Inside Rameshwaram Temple

Inside Rameshwaram Temple

Something you can’t forget in Hindu mythology. A battle that spoke to us of the triumph of good over evil! A battle that till today is considered as a conquest of moral right over plain wrong. It was quite  an experience, one that I would never forget.

While Tamil Nadu has its own share of spirituality I also enjoyed the beauty, nature and wildlife at the most amazing waterfalls ever… I sat in a small canoe or sort of a paddle boat to take the streams of Hogennakalu Waterfalls. A noteworthy place with  perennially flowing streams of waterfalls. Off the border of Karnataka and Tamil Nadu, one can easily reach this place from Salem by bus and literally take a boat towards the Karnataka border on the disputed Cauvery river. With an aquarium and a crocodile rehabilitation center to its attraction, this place certainly is thronged by children, youngsters and elders alike.

Hogennakal Waterfalls

Hogennakal Waterfalls

Finally Tamil Nadu ended with a short visit to the mystical land of Kanyakumari, popularly known for Triveni Sangam, meeting point of the three oceans that surround the peninsular region of our Incredible India. One that envisages the true feeling of being in touch with the spiritual side of yourself. Known for The Swami Vivekananda memorial rock . A place where the great leader attained enlightenment of sort and  found bliss within himself. Visiting the most beautiful temples in our country to being  overwhelmed by a sense of spirituality my journey across the state of Tamil Nadu truly gave me an understanding of oneness to myself.

Tamil Nadu certainly took a lot of my time and energy due to constant traveling in state transport buses in this rugged sojourn of mine. Whereas, my stay in Pondicherry was one of great relaxation and unwind. A visit that made me realize how time stood still and made me feel like a recluse of sorts in a land of the unknown.

Pondicherry Beach

Pondicherry Beach

Highlight of Pondicherry was tasting delicious food of various cultures dished out at the most amazing restaurants in town. From Chettinad food at the Apache Restaurant to french delicacies at the Le Café, Pondicherry was all about living life with the luxury similar to the tastes of most of the Europeans around. Spending three magical days exploring various parts of Pondicherry on a rented motorbike, places like the French Colony, the museum, Auroville and a lot of shopping streets across various parts of the town gave me the feeling of belongingness to that place. Sipping beer at the beach restaurant at night, listening to the roaring waves in a calm that gave most frenzied thoughts a form of tranquil made me realize what we miss in our caught-in-a-rut kind of a life.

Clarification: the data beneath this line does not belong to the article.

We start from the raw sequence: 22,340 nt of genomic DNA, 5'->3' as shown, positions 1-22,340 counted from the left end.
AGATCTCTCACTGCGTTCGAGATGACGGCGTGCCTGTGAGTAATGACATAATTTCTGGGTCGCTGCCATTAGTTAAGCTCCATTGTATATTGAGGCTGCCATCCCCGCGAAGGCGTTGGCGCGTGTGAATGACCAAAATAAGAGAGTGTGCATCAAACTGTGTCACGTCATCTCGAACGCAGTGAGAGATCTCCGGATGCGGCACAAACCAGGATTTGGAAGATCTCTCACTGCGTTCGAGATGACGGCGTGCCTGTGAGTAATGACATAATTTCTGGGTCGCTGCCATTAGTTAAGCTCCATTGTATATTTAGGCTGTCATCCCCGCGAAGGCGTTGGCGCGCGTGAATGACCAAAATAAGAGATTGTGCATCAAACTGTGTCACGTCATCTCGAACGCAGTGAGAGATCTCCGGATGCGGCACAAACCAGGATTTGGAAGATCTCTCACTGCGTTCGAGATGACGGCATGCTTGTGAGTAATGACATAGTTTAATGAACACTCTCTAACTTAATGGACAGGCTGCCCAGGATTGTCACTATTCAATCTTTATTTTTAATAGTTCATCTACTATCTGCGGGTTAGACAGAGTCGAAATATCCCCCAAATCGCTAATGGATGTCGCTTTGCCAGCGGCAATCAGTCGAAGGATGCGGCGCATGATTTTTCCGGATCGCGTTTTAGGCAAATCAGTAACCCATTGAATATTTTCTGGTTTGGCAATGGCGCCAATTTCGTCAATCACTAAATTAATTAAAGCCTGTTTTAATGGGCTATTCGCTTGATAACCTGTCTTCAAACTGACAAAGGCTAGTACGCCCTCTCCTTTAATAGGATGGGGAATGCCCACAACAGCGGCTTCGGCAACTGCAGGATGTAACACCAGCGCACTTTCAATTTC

Chettinad Food at Apache

Chettinad Food at Apache

Lastly, being in Kerala, God’s own country was like being in heaven itself. A boat ride in the backwaters of Kerala got me close to nature and  made me believe in what their lifestyle stood for… Very quiet, peaceful and serene… The melodious sound of birds chirping in the background and a real feeling of standstill, told me a lot about how people  loved and lived life in this paradise.

Kerala Backwaters

Kerala Backwaters

One of the most memorable trips within Kerala would be my infamous boat ride from Kottayam to Alaphuzza. It’s listed as one of the recommended things to do by Lonely Planet Magazine. From the start it was memorable especially after gorging on the sumptuous Malabari Parota with Kadala Curry.

Malabari Parota & Kadala Curry

Malabari Parota & Kadala Curry

What a way to start off a journey across the Venice of Kerala. Going to Venice has always been my dream… Until I get there, I have to make do with this one! A notable thing we did on our way back was to stop by at the very famous RBLOCK Island. We ate some  good food and had local coconut palm beer, also known as Toddy… This Island was manmade by over 5000 villagers led by Mr. Baker. This was done in order to get more land to cultivate Paddy… A fantastic place for you to take  a pitstop and eat some  delicious food.

Lastly, I couldn’t ask for anything better than finishing my trip with a visit to Fort Kochi, a place that will be etched in my memories for its diversity and remarkable beauty, especially with its blend of cultures and religions. The Jew Street and the Paradesi Jewish Synagogue… gave me a mesmerizing  feel of being in a place of some rarity. You will  find a very different setting out here and experience a different feeling while walking on this street. The Paradesi Synagogue is the oldest synagogue in the Commonwealth of Nations. Then there are the Chinese Fishing Nets, with magnificent fixed installations for an unusual form of fishing makes for  great photographs.

Chinese Fishing Nets

Chinese Fishing Nets

The end of my expedition. Travelling around, wandering like a nomad for 15 days. A feeling of bittersweet, told me that my journey was over, just like the setting sun when I left Fort Kochi. Indeed at the end of that 15th day I felt like Phileas Fogg, whose surmounting adventure had successfully come to a fulfilling end. One that I will cherish forever until I come back to soak it in yet again…

P.S This is my writing sample to Glimpse‘s ‘Correspondent Program for Fall 2011‘, Also the shortened version of it is my submission to WorldNomads Travel Writing Scholarship for 2011 which can be read here

© Copyright 2011 Srinivas Kulkarni. All rights reserved

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Belur & Halebid – For the Love of Hoysala Architecture